The pitch and chip shots don’t require a full swing to work, but that’s where the similarities end. The pitch shot gets the ball over an obstruction like a pond or bunker. Most golfers also use this technique for longer shots around the green.
Generally speaking, a pitch shot spends most of its active time in the air than on the ground. It has a higher trajectory and more spin that makes it stop faster than the chip shot.
A pitch shot setup is somewhat similar to that of the chip shot. The only difference is the weight distribution on the feet. It should be at 50 percent to 60 percent, favoring the lead foot. That allows you to hit the ball close to the bottom, giving it a lift.
That said, a chip shot works well when there’s a relatively good and short path to the target. A pitch shot will help you get past obstacles or prevent rolling when the target is at the edge of the green. That makes these short shots different but interchangeable depending on the terrain and distance to the target.
Do You Break Your Wrist When Chipping a Golf Ball?
The short answer is yes, but there’s a catch.
Your wrists should align with the clubhead initially, then bend slightly at the very end of a backswing. That prevents topping and shanking, all of which are issues standing in the way between you and perfect shots.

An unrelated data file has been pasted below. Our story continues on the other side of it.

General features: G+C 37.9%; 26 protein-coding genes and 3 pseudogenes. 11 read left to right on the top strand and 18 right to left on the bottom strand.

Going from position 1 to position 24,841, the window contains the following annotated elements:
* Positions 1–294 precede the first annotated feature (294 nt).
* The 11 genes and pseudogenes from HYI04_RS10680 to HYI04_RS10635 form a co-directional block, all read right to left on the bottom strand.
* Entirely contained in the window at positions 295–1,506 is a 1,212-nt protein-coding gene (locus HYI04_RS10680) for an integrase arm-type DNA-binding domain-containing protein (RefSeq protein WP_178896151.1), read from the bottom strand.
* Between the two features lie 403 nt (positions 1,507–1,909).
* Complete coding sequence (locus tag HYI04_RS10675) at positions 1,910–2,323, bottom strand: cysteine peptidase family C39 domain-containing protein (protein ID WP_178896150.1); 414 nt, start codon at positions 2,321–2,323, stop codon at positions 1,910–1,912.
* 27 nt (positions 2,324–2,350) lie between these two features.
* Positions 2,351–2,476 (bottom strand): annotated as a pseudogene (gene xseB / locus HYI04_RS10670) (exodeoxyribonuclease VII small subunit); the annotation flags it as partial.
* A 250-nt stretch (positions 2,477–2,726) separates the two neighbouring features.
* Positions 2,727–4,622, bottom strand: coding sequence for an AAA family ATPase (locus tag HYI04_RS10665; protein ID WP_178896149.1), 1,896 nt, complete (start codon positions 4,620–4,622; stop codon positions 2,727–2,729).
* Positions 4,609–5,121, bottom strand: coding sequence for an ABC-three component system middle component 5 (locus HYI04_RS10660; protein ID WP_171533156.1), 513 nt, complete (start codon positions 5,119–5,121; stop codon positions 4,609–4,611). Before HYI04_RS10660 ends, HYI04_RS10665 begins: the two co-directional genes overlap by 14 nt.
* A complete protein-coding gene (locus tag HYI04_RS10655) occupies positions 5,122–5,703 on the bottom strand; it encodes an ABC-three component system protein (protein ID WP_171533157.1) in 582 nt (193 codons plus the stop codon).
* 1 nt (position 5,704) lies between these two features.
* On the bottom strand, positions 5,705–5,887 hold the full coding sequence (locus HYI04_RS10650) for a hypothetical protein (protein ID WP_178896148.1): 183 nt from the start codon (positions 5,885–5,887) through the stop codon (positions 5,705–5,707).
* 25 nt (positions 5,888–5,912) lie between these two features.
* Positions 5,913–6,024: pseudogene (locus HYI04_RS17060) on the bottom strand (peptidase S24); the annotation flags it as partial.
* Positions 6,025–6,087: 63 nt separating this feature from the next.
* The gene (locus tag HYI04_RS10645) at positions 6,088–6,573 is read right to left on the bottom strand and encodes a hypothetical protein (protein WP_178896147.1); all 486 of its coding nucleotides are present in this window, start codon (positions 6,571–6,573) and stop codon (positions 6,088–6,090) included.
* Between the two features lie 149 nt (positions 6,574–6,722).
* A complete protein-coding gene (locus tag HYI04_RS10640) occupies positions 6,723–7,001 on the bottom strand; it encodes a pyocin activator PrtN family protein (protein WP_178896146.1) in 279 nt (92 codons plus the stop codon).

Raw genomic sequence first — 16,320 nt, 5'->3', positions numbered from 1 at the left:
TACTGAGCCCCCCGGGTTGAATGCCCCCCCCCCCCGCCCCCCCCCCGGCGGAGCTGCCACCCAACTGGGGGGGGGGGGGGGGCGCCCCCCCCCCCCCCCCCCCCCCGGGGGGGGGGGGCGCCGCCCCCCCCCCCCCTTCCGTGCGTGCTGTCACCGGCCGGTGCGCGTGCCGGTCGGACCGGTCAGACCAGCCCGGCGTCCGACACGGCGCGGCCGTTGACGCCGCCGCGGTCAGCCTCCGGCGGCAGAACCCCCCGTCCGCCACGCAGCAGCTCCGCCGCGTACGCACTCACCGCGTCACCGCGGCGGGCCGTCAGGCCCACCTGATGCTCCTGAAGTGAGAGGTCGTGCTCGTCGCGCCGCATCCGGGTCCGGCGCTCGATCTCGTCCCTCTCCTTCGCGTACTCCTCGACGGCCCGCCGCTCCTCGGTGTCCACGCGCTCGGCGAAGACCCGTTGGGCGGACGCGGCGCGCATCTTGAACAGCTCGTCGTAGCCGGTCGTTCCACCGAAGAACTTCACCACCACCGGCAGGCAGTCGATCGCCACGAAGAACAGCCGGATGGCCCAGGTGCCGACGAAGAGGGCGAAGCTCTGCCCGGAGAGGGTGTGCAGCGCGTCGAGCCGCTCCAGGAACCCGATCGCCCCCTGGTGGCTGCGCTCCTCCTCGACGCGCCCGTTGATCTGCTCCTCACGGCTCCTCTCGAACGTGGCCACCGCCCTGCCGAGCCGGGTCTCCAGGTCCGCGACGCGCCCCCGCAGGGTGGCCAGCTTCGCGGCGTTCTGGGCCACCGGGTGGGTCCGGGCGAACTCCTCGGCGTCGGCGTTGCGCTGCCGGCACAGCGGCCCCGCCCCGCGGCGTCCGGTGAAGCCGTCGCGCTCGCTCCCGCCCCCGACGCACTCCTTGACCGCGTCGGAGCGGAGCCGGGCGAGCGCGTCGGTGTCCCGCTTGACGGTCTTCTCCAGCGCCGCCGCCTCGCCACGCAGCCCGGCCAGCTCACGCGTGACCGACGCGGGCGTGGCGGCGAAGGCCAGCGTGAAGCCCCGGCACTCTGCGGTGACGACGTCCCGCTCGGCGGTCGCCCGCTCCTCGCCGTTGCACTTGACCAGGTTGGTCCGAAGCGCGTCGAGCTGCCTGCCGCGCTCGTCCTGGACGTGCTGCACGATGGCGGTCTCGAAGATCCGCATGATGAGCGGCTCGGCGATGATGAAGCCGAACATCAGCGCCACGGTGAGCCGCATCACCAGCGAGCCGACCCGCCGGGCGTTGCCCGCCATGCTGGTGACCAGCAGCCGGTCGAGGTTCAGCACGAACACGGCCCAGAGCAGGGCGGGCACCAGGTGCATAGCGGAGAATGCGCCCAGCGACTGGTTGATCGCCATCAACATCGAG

Of course, there is a big misunderstanding between golfers who advocate for no wrist shots and those who do. The most experienced golfers in the no wrist camp might see some success, but these results are usually a hit or miss.
For best results, mix the wrist and no wrist techniques every time you chip. Start with a parallel movement until you get to the upper part, where you can bend the wrists a bit before the downswing.
There’s also the issue of gripping the club too tightly. Doing that puts you at risk of losing the “feel” of the shot.
Once you fall into this trap, your chip shots keep getting worse. You might get lucky a few times using the no wrist strategy, and that tricks you into grabbing the club a little bit tighter to ensure zero wrist movement. That’s when your scores start taking a deep dive.
Most golfers who start with no wrist end up allowing wrist movement in their swing naturally. This action improves their gaming skills almost immediately, and they end up shooting relatively good chips and pitches. The idea is to master the angle needed to make the shot by practicing every time you have a chance.
What Causes a Shank When Chipping?
Shanking is the result of unintended contact during a shot. You might hit the golf ball with some other part of the club, and the product is a slow shot that can go 90 degrees (to the right) away from the target for right-handed players. An equally severe 90-degree deviation to the left can also happen to left-handed players.